The memory optimization mechanism that was added in Windows Server 2008 R2 Service Pack 1 Hyper-V, Dynamic Memory (DM), improves with WS2012.
Windows 8/WS2012 are doing some really clever things; you might have heard of MinWin. That was an effort by Microsoft to reduce the footprint of Windows 8. The primary beneficiary was Windows On ARM (WOA) where tablets may have lesser resources than a normal PC. A second beneficiary is virtualisation; memory is a bottleneck in dense virtualisation, such as VDI or VM hosting, and being able to squeeze down the run-size of Windows 8 so we can squeeze even more running Windows 8 VMs onto a host. That means that Windows 8 can actually use less than 512 MB RAM that is listed as a system requirement. In fact, when idle, it can drop well below 512 MB RAM. In the lab at work, I’ve observed Windows Server 2012 VMs with requiring as little as 312 MB RAM without being manually squeezed.
But there’s a catch: Windows boot requires 512 MB RAM. If we set Startup Memory to 512 MB then how could we get those savings if we couldn’t balloon down?
A “new” feature of DM is Minimum Memory. I say “new” because it actually existed under the covers in W2008 R2 SP1 but Microsoft really didn’t want us to use it. And that’s why the majority of us never knew it was there. Minimum Memory allows you to specify an amount of memory, which is smaller than Startup Memory, and allows an idle VM to balloon down to at least the Minimum Memory amount if there is unused memory in the VM. For example, a VM would start with 512 MB RAM. Once it is booted, and the integration components are started, if the VM is idle, it might balloon down from 512 MB to whatever it requires plus the buffer (20% by default).
Using Minimum Memory, we can allow idle VMs to throttle back their memory consumption to below their Startup Memory requirement. In a small farm, this might never happen. But in a large farm, such as VDI, hosting, or in a large private cloud, there very well may be many VMs that do little 90% of the time. Their freed up RAM can be used to service the needs of other VMs that do need the memory or to increase VM density on a host.
Let’s get this clear before the FUD starts and the VMware fanboys wet themselves: Hyper-V does not do second level paging (like VMware does because it overcommits memory) for VMs. Second level paging is considered inefficient because no hypervisor can have no vision into a VMs memory use and prioritise/page it effectively.
But … there is a situation where Hyper-V could do with a little bit more memory. Let’s consider those idle VMs that have ballooned down to their minimum memory. What if we had a host with a LOT of RAM, and we patched/rebooted a large percentage of VDI VMs, maybe even all of them. We’d go from a situation where we had lots of VMs using their Minimum Memory to a lot of VMs using their Startup Memory. What if we had to reset a lot of those VMs? Or what if we rebooted a host and the VMs set to auto-start required their Startup Memory and it wasn’t available?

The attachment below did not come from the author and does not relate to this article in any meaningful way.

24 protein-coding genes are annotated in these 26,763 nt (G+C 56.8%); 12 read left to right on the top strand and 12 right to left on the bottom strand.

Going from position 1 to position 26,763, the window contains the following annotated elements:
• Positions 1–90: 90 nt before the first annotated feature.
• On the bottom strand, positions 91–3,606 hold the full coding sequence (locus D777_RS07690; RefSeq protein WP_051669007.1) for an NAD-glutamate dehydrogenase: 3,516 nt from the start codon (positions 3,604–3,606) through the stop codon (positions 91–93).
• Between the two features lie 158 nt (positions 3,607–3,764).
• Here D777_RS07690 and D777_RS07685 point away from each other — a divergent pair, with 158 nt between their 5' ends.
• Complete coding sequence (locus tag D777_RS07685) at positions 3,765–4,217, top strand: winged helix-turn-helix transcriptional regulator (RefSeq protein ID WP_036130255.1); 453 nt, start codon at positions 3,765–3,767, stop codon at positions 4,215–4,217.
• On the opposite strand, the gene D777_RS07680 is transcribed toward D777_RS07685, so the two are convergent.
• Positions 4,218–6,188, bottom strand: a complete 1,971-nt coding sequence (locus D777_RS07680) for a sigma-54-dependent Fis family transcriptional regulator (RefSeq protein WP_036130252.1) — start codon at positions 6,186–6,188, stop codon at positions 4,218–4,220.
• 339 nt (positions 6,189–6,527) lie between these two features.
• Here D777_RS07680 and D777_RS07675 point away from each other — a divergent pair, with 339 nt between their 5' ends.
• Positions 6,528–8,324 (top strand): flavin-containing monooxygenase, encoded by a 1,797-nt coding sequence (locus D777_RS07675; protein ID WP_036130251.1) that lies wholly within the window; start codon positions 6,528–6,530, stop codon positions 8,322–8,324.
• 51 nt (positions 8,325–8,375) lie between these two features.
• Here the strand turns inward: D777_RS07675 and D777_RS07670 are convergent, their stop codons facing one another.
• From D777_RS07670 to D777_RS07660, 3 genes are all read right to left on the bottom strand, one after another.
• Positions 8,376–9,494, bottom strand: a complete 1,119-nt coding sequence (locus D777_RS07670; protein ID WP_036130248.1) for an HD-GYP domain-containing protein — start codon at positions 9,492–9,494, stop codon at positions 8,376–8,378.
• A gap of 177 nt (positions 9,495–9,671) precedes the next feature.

There are very rare occasions where Hyper-V will need to provide more memory than is available. How rare will these occasions be? Very: if a host is running happily along with VMs idled down to their Minimum Memory, and they only reason they need more than that is to start up, then you actually have a pretty healthy host with a very brief requirement for more memory. In the real world, things like Failover Clustering, VMM Dynamic Optimization, VMM/OpsMgr PRO, and Live Migration will mitigate this squeeze on memory by moving running VMs. But Hyper-V must do something for those rare occasions where a normally non-contended host temporarily requires memory to service boot up for those otherwise idle VMs.
That’s where Smart Paging comes in. Smart Paging is engaged in one of these, and only one of these scenarios if there is not enough host memory for a VM to meet its Startup Memory requirement:
- A host reboot
- A VM reboot
- A VM reset
A Smart Paging file is created (by default) in each VMs’ storage location. This paging file will temporarily provide additional memory to the VMs. I stress “temporarily” because you will get alert if a VM is still using the Smart Paging file after 30 minutes. Eventually each previously idle VM will balloon back down below their Startup Memory and alleviate the temporary pressure.
If you’ve read my Dynamic Memory paper or heard me speak on the topic then you know that I’ve advised you to consider the amount of available physical memory when sizing VM storage because of the need for varying sized BIN files. This could be complicated by having many CSVs in a cluster and require some conservative estimates.
We are seeing some changes with the BIN file. You will only need to reserve disk space now if your VMs are set to automatically save their state during a clean host shutdown. This save state action is exactly why the BIN file was required. No auto-save state, no need for BIN file.
Another thing you should know about after hearing me speak or reading my guide is MemoryReserve. This is the automatically calculated setting that conserves memory for the parent partition so it has enough resources for its own operations, e.g. doing a backup of VMs, monitoring, AV scans, servicing administrator logons, etc. In Windows Server 2012, Microsoft has changed this automatic calculation so that more memory is reserved for the parent partition, thus better enabling management components to work more effectively with less memory pressure caused by expanding VMs. I don’t know the details of the algorithm, and I’m still in favour of manually configuring this setting to something that I know, control, and can change if required (registry or custom GPO).
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